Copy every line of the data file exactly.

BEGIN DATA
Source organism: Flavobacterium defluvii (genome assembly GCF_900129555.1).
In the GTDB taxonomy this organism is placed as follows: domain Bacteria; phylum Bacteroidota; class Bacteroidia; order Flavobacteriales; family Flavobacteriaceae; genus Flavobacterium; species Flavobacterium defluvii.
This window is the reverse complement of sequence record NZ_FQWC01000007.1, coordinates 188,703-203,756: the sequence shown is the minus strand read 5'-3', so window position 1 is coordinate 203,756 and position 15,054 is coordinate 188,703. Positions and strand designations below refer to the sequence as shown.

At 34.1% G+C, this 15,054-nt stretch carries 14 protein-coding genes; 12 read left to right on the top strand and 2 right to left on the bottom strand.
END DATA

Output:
Source organism: Flavobacterium defluvii (genome assembly GCF_900129555.1).
In the GTDB taxonomy this organism is placed as follows: domain Bacteria; phylum Bacteroidota; class Bacteroidia; order Flavobacteriales; family Flavobacteriaceae; genus Flavobacterium; species Flavobacterium defluvii.
This window is the reverse complement of sequence record NZ_FQWC01000007.1, coordinates 188,703-203,756: the sequence shown is the minus strand read 5'-3', so window position 1 is coordinate 203,756 and position 15,054 is coordinate 188,703. Positions and strand designations below refer to the sequence as shown.

At 34.1% G+C, this 15,054-nt stretch carries 14 protein-coding genes; 12 read left to right on the top strand and 2 right to left on the bottom strand.